Bedlam's The Turducken serves up satisfying dinner theater

When you're through with your speech, could you pass the salt? Jon Cole (left) and Maren Ward
Brad Dahlgaard

The idea of Bedlam staging seasonal dinner theater seems mildly preposterous, mitigated only by the assurance that the product onstage will be caustic, brutally funny, and thoroughly scrubbed of saccharine sincerity. But it ain't dinner theater without the dinner, and those who remember the company's hole-in-the-wall former digs might wonder how even a satirical meal would go down with the knees of the person behind you lodged in your middle spine.

But Bedlam continues to reinvent itself. The company is now 15 years old and seemingly settled into a two-story West Bank headquarters that's spacious and welcoming. The Turducken does indeed come with dinner, and judging from the reaction of the opening-night crowd, a credibly good one. (You can also just see the show, as I did, food criticism not being in my purview.)

The question is whether the grown-up ambience is going to affect the theatrical action, and the answer is: not really. Which can be a mixed bag, depending on your point of view. If Bedlam has a signature style, it's one of dark humor, immediacy over polish, and continuously fresh ideas. When it works, the results are inordinately fun; at other times, the charms of a ramshackle thing begin to evaporate.

Turducken's playwright is Josef Evans, who wrote the frantic and often hilarious Love in a Time of Rinderpest, which Bedlam staged at the 2006 Fringe. His bleakly comic, raggedly agitated sensibility here finds another solid home. The proceedings open with the arrival of Grandpa Christmas (Jason Vogen), who eventually engages in full-contact wrestling with a stage manager who calls herself Holiday Steve (Mandee). Next, we're treated to a room full of singers belting out a tune of such vacuous glee and self-satisfaction that any specter of earnestness vanishes.

From here we tumble into a play-within-a-play, in which Evans sends up Chekhov's The Seagull with a zeal that speaks of obsession. Instead of a country estate, we're in a Minnesota suburb no one can seem to pronounce. The thwarted writer here is Constantius (Jon Cole), who pens impenetrable art plays for his sweetheart Nini (Rachel Petrie) that are somehow to be staged at a Renaissance fair by Muckle John (Maren Ward), who has given up his job at a potato-sack factory to chase his profoundly ridiculous dreams.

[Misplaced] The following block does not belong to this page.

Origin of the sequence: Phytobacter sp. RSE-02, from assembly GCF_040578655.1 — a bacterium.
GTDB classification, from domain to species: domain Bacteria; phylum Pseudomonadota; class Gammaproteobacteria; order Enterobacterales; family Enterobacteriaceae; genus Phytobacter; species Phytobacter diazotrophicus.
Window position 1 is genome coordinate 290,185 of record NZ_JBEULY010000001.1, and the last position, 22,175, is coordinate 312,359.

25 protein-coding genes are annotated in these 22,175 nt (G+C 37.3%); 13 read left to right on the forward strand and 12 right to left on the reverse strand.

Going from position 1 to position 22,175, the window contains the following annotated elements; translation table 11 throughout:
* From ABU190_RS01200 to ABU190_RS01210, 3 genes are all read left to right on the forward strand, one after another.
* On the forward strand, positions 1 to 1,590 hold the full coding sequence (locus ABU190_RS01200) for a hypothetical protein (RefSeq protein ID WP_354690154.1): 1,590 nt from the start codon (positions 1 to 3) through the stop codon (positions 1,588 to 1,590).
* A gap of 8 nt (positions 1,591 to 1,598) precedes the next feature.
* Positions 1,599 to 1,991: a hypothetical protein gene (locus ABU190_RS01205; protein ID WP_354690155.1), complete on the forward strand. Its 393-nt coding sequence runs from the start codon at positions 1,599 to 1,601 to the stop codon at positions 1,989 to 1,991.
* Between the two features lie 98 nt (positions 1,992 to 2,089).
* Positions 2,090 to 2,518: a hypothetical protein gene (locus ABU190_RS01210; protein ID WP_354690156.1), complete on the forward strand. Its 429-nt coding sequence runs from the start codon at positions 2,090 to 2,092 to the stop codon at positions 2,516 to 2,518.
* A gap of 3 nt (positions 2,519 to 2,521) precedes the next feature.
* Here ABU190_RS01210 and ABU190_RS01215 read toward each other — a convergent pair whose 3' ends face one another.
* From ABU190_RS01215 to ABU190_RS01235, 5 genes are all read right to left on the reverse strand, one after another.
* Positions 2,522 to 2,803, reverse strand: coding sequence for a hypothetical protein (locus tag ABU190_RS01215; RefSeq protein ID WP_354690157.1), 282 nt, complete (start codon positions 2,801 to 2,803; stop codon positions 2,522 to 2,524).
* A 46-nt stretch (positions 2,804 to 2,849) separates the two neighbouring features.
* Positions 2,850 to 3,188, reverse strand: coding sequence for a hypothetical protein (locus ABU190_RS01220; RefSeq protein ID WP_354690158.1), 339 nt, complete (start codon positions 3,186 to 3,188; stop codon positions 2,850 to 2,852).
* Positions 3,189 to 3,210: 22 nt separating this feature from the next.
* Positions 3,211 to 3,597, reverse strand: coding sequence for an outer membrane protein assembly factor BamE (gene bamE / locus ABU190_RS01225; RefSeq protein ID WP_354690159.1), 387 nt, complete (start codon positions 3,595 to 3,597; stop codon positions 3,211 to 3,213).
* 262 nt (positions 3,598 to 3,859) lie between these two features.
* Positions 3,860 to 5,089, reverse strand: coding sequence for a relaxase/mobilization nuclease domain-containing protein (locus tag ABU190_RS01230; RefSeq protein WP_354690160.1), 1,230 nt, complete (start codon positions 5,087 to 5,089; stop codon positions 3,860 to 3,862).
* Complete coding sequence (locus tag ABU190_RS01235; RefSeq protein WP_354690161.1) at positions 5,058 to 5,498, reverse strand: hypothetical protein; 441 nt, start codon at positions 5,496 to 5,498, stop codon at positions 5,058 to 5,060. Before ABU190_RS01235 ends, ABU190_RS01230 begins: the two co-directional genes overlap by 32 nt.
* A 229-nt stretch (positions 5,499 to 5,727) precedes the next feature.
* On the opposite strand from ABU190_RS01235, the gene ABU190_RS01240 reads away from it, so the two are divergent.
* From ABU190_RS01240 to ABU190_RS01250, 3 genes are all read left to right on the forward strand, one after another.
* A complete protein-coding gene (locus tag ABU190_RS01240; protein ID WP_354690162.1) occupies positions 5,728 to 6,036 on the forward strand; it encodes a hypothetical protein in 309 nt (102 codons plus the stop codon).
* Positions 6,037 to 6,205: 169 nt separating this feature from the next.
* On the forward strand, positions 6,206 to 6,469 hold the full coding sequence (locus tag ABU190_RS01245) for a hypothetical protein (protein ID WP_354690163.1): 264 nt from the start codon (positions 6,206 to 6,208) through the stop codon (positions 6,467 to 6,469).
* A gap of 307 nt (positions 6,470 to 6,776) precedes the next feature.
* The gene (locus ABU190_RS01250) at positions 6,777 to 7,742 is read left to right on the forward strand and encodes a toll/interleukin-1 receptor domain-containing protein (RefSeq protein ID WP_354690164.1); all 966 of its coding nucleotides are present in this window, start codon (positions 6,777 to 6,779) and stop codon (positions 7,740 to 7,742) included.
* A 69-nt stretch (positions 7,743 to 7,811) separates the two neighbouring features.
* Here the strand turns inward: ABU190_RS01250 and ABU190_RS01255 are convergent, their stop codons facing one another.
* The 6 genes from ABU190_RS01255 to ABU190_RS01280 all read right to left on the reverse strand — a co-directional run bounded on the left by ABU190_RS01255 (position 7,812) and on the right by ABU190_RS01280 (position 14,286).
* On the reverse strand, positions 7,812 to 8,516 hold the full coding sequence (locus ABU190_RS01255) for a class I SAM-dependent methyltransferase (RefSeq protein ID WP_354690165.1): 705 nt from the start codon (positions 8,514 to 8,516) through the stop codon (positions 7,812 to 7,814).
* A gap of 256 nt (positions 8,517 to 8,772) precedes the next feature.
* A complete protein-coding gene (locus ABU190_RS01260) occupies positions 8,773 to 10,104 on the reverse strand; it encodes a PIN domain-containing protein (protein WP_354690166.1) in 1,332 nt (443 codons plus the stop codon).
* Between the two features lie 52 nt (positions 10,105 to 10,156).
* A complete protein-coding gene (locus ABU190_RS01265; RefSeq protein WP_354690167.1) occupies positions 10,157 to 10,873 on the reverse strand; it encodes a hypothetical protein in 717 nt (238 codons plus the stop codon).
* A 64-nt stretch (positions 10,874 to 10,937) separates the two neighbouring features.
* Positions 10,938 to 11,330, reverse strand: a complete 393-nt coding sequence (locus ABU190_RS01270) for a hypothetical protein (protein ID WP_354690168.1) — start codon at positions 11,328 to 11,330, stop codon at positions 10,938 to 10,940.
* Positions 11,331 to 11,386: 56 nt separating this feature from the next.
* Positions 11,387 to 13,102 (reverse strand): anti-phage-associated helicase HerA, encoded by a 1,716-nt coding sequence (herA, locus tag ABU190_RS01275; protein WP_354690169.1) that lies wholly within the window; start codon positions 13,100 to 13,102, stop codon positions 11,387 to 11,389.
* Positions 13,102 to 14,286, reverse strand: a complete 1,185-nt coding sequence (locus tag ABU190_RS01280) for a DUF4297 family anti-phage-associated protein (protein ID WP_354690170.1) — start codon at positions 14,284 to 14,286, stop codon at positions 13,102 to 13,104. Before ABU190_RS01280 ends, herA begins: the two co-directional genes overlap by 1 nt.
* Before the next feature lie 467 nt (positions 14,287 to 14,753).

It's difficult to pin down why this stuff works, but it does for long stretches, and the dead zones are soon swept away by yet another quick transition, short song, or recurring visit from an increasingly besotted Grandpa Christmas. A high point is Constantius's mother, Wakadinga, a maternal scorpion who lives to deride her son's writing, performed with slinky glamour by Don Mabley-Allen in drag.

Defiant to the end, Turducken goes for the bitter laughs, including a tune linking the holidays with immoderate alcohol consumption. Then matters end with the sound of a pistol being fired. Happy fucking holidays, in other words. Praise the lord and pass the ammunition.

THIS YEAR'S VERSION of the Brave New Workshop's holiday show is one of the few recent stage productions that disappointed me only when it ended. Because I wanted more. More unhygienic acts in gas-station bathrooms, more hats made of tampons, more store-clerk exhortations to open intimate bodily orifices to insert massive bargains.

Perhaps surprisingly, given the show's title, there's no mention of the global financial crisis. Or Dubya, or his war. Which goes down just fine for the moment. It's been a long decade, and it feels fine to sit back and watch two macho reindeer spar because they can't admit their burning attraction for one another. Advice to the boys: It's the holidays, don't fight it. Let your love light shine.

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